White sounds so simple and easy, and it can be, if you learn a bit about selecting it first. White is not just white. There are literally hundreds of shades of white. To choose the correct shade of white to use in your home, you must first understand the undertones of white.

There are five undertones of white, but here are the four most common:

  • Blue-white
  • True white
  • Off white
  • Cream or yellow-white

The fifth undertone of white is gray-white, which can actually appear greige. Whites with an undertone of gray are never a good choice for millwork or ceilings because they will appear dirty. Gray whites are an option best left for walls, and I’ll address that next. Simply know that when choosing white for a space, it will typically be found in one of the Top 4 categories.

If you are selecting a white for an existing space, you must first determine the undertones of the fixed elements of the space. What are fixed elements? Anything that is “fixed” in the space and cannot be easily moved or changed is a fixed element.

Examples of these would be wood flooring, tile flooring, stone countertops and carpet. Look to these elements to discern what whites and undertones already exist in them, and that is how you will choose the category of whites from which to select your paint color.

Once the undertone category has been selected, you must then compare and contrast whites in the category against the fixed elements in the space, and it should be very apparent which white to select. Comparing is best done against a true white, one with no discernable undertone. I use Benjamin Moore Chantilly Lace BM OC-65 when comparing and contrasting whites.

If selecting a white color for millwork, ceilings or cabinets for a new build, it makes it a bit easier, but you should always select the fixed elements first before ever selecting paint colors.

But what about white walls? They are currently trending in every shelter magazine, all over Pinterest and on popular decorating websites and blogs. And personally, I think there is nothing as beautiful as white/greige backdrop with well-selected accessories that pop against it. But again, understanding the undertone of the white is key.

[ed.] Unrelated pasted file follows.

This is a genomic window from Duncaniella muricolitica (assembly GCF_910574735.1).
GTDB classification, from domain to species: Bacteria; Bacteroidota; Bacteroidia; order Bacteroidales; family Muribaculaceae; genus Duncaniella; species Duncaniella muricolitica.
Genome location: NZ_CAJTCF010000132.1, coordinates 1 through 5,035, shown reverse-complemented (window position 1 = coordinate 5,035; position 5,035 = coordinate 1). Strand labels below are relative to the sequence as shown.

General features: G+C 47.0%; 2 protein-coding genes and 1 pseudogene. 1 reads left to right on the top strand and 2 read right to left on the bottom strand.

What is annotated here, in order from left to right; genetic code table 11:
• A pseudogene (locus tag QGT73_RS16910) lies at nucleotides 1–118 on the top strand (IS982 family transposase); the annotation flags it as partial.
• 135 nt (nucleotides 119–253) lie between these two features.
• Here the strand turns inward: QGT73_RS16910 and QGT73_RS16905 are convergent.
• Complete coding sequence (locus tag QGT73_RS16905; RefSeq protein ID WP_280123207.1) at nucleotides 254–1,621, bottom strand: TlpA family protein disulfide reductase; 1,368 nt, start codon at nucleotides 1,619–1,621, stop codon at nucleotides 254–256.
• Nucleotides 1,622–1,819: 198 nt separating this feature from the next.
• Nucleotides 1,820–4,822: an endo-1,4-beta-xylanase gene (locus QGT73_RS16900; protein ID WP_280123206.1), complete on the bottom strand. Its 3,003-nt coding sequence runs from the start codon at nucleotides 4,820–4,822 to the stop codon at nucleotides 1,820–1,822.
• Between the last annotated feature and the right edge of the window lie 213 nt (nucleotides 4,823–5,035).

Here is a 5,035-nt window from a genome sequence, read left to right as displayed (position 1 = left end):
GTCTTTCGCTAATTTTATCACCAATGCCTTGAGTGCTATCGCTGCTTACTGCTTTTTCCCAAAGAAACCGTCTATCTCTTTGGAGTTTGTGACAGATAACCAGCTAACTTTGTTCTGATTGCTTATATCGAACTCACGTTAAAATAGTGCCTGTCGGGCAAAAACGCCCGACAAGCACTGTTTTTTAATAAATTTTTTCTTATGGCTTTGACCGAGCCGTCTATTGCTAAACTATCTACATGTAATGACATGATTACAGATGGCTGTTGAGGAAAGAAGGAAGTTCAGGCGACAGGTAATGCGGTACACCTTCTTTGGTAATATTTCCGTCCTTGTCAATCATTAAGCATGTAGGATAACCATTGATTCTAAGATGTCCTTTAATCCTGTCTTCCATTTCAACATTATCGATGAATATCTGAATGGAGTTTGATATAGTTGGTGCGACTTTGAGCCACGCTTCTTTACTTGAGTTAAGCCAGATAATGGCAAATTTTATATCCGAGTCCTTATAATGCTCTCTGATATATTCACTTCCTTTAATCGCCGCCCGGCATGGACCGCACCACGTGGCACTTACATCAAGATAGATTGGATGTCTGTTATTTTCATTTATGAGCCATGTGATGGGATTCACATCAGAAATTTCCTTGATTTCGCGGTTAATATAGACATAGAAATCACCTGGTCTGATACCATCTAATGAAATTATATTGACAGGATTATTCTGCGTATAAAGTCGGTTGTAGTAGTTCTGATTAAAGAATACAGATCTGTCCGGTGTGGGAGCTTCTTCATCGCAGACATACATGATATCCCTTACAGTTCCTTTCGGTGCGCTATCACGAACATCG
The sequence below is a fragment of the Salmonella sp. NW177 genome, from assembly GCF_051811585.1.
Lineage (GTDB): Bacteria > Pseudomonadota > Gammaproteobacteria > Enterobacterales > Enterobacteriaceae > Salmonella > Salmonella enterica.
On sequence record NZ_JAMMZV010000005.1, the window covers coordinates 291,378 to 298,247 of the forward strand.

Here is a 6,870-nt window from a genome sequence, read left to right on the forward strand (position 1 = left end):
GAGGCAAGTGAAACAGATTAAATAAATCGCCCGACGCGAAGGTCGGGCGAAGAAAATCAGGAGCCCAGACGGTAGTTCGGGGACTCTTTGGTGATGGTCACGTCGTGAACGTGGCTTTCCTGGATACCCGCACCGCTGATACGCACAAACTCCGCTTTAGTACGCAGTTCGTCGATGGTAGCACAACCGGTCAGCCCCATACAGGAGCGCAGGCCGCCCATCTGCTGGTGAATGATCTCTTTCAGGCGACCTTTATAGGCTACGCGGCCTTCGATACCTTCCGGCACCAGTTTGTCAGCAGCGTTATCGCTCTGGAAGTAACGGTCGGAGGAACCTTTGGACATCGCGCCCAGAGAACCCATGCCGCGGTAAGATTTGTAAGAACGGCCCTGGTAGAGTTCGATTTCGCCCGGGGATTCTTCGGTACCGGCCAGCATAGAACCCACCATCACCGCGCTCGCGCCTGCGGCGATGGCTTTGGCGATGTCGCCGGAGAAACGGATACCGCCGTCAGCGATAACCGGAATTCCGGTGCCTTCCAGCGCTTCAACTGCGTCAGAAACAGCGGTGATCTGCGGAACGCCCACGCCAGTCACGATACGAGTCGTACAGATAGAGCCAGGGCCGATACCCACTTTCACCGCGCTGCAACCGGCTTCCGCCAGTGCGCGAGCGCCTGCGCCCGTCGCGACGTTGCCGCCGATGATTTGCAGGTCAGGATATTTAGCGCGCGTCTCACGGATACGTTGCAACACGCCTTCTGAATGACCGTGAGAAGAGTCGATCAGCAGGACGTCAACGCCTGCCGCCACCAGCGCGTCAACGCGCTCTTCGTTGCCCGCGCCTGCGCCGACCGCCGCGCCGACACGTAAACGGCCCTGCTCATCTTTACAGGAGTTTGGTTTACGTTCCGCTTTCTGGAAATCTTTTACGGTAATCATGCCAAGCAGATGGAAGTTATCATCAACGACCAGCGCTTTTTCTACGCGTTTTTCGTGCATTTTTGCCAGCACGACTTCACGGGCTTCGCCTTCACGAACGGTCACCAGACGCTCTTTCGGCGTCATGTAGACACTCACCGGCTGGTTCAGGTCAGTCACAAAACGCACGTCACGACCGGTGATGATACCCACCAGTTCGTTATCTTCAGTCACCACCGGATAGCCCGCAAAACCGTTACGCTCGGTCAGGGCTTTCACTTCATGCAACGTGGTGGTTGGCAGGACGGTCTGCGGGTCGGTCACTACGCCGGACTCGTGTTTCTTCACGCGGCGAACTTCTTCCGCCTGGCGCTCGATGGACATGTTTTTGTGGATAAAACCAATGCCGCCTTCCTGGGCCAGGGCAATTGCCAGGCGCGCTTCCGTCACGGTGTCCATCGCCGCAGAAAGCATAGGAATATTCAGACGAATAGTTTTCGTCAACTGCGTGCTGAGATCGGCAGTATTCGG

White walls should only be used in rooms with plenty of natural light. Using white in a space that does not have abundant natural light will make the room look dim and dirty, not light and bright.

Those beautiful images online and in magazines? They were professionally photographed by a photographer who specializes in interior photography, with an understanding of light and how to capture the shot to get the most appealing results.

That doesn’t mean the specified color does not work in that particular space but that you need to make sure you have adequate light to support white. I’ve only touched on color selection, but if you use these general guidelines, you should be able to get white….right!

If you still lack confidence, give me a call. I’ve been trained in color specification by the very best in the business, and I’d love to help you. The chart below gives examples of each of the categories I mention, and it’s easy to see the undertones as they are beside each other.

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By Elizabeth Scruggs, Superior Construction and Design


The act of flipping the calendar from December 31 to January 1 has always made me a bit giddy.  Everything feels so


new- like we’ve been given a clean slate and anything is possible!  We all make the usual resolutions, and inevitably one of those is always to get organized.

Statistics show being organized saves time AND money—and who among us doesn’t want more of both??   But even the simple word ORGANIZE strikes fear into many.  It seems daunting and overwhelming…. like another job we have to fit in our already over-packed schedules.  But truthfully, if we set aside a small block of time to invest in ourselves, the benefits would positively affect almost every aspect of our lives.

Often, by the time someone calls me for help with their space, they are so overcome with the state of things- they have no idea where to start.  Such is the case in the photos below.  This client is one of the top women in her field—in the ENTIRE United States—a certifiable rock star in her company.  She is one of the most intelligent and dynamic women I know, and I aspire to be like her.   Yet due to the simple lack of systems in her closet, it had become an overwhelming area to her.

The simple system I use when I’m called in to help a client edit their home is called


S.P.A.C.E. It works simply and effectively every single time, and this is how it’s done.  Empty the entire area completely.  Then:

S– sort everything.

P– purge ruthlessly.  If you have not used or worn the item in the last nine months, odds are that you are not going to.

A–  assign everything a home.

C– contain like items together.

E– equalize everything.  When the process is complete, if something new comes into the area, another item leaves.

Here’s another fun fact: we wear 20% of what we own 80% of the time.  Keep that in mind if the area you are editing is your closet, and let go of all items you’ve been hanging onto for whatever reason.

If your physical space is in disarray, your mental space is as well.  As you are working on your space, remember that you are investing in yourself. You are saving yourself time (looking for misplaced items), money (saving yourself from replacing those misplaced items), and stress (associated with both of the above)- and that, my friends, is a wise investment!

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style a bookshelf

How to Style a Bookshelf – Coming Home

By Elizabeth Scruggs